Karen Hanrahan takes the reins from activist power couple Cecil Williams and Janice Mirikitani.
By Meaghan Clark Tiernan
Just to clarify, Reverend Cecil Williams and Janice Mirikitani are not retiring. “Don’t use the ‘R’ word,” says Mirikitani, with a laugh.
Together, the couple helmed Glide Memorial Church in the Tenderloin for more than five decades—growing the congregation from just 35 members to nearly 10,000. Now they’re “in a period of transition,” Williams remarks.
They are leaving their throne in good hands. Karen Hanrahan, a former U.N. human rights worker and alum of President Barack Obama’s State Department, has been appointed Glide’s new President and Chief Executive Officer. Hanrahan has over two decades of experience advocating for human rights around the world and most recently served as a foreign policy advisor on issues of gender, development and human rights for Hillary Clinton’s campaign.
After years spent in war zones in Afghanistan, and then across Africa, the Middle East, and Asia for the U.N., Hanrahan—who was also a program officer in Palestine for Nonviolence International says she began “hearing the call for social justice issues domestically.” Glide Memorial Church seemed like a natural fit.
Pegged as an “oasis in a desert of hopelessness,” Glide has been a retreat for the underserved and misunderstood since the early ’60s. In 1963, following the March on Washington, Williams joined the small, entirely white congregation at Ellis and Taylor Streets. In his first act as pastor, he ceremoniously removed the building’s crosses to promote inclusivity and growth.
Since the civil rights era, Williams and Mirikitani have opened Glide’s doors to everyone —from the LGBT community when the AIDS/HIV epidemic hit to those affected by the drug crisis in the 1980s.
Glide’s mission of radical inclusiveness—a practice Williams adopted that encompasses the idea of unconditional love, social justice and acceptance of everyone—is showcased through a seemingly endless supply of programs, including Free Meals Daily to feed the poor, homeless and hungry, on-site access to affordable primary and mental health care, and HIV and Hepatitis C prevention and harm reduction services.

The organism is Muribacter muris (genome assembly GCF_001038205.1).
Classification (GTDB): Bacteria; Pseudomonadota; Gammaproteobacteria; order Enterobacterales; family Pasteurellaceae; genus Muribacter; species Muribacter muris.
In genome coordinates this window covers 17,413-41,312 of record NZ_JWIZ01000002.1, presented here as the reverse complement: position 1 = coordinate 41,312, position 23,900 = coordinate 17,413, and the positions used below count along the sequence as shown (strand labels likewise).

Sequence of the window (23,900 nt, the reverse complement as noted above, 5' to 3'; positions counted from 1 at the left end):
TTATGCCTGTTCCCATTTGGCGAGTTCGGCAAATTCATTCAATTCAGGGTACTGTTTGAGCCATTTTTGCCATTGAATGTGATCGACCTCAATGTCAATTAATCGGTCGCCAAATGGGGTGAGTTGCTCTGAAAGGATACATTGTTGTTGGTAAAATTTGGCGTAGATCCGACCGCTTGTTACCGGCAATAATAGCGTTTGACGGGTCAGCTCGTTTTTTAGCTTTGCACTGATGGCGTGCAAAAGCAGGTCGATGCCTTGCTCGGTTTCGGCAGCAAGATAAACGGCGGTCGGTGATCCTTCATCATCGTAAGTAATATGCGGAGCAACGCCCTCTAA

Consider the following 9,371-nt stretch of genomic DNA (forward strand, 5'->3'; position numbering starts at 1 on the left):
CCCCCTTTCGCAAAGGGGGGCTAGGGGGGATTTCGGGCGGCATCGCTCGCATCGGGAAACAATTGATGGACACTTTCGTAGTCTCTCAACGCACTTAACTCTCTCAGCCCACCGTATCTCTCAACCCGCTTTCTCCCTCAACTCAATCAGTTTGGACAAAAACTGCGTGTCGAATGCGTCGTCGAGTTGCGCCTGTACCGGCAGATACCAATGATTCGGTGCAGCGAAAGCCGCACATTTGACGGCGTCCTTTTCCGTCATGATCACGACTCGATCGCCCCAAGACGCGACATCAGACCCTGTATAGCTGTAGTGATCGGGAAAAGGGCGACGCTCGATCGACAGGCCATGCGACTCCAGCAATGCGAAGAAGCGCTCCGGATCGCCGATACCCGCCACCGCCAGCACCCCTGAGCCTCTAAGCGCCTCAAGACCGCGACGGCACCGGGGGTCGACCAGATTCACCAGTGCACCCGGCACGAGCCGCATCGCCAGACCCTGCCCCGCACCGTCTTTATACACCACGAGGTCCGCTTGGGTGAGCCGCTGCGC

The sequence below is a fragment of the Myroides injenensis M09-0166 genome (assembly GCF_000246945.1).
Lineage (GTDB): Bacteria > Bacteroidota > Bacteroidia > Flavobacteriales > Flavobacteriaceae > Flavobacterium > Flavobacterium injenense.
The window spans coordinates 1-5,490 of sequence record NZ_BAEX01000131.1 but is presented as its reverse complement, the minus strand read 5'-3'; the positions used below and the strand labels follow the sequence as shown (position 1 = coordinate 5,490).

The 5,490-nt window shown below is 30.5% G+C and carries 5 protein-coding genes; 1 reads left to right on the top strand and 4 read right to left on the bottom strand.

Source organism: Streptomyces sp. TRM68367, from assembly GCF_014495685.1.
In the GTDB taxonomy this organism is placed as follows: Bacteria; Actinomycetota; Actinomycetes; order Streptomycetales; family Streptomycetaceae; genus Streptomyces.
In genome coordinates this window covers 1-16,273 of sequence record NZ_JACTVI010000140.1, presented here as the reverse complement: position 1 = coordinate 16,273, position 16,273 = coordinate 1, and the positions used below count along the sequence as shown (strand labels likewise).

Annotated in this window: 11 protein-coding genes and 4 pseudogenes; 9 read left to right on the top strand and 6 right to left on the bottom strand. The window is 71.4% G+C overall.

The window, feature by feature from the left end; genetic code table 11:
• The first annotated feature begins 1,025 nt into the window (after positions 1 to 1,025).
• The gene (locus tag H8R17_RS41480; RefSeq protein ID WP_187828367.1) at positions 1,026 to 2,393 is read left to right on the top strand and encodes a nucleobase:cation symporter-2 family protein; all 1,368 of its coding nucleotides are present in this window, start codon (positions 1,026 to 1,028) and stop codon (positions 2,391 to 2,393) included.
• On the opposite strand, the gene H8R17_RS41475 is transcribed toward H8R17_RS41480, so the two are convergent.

Though Williams is long retired from his church pulpit—he celebrated his 88th birthday in September, but was forced into retirement at the age of 70, mandatory for any pastor employed by the United Methodist Church—he speaks as though he’s addressing a full congregation, and not just myself and his wife of nearly 35 years. “Now is the time for young people to step up,” he declares
Stepping into Williams’ legendary shoes sounds daunting, but Hanrahan seems up to the task. It also doesn’t hurt that she’s got two strong cheerleaders—“part-time” staff Cecil and Janice—to help ease her into this new role. “They really are true visionaries and I am grateful for their presence,” says Hanrahan with deference.
Especially unique is the fact that Hanrahan has not yet moved to San Francisco. Glide officially announced her appointment in August, but she’s letting her young children finish out the school year in Washington D.C. before making the move to the West Coast. Until then, Hanrahan commutes between SF and the nation’s capital. She spends much of her time meeting and greeting some of Glide’s longtime fans. “There’s eagerness to support Glide, so I’ve benefited from that,” she says.
As part of her new role, Hanrahan will be tasked with helping bridge the big divide that separates the haves and have-nots in a neighborhood where tech companies like Twitter have set up headquarters. “There’s a rising gap between rich and poor, so the problems of poverty, homelessness and hunger are not getting better in America,” she says. “It’s surprising, especially in places like San Francisco—a city of innovation, with its very progressive values—where we see a lot of good intention, but still a gap in a very stark way.”
Williams and Mirikitani remind me that the city has always been changing. Yet Glide’s goals remain the same. “I was asked to help chart Glide’s future, and to help deepen its impact, in bolder and better ways,” Hanrahan tells me. “I’ll take all the special things that work about Glide and amplify it to make it relevant to our time.”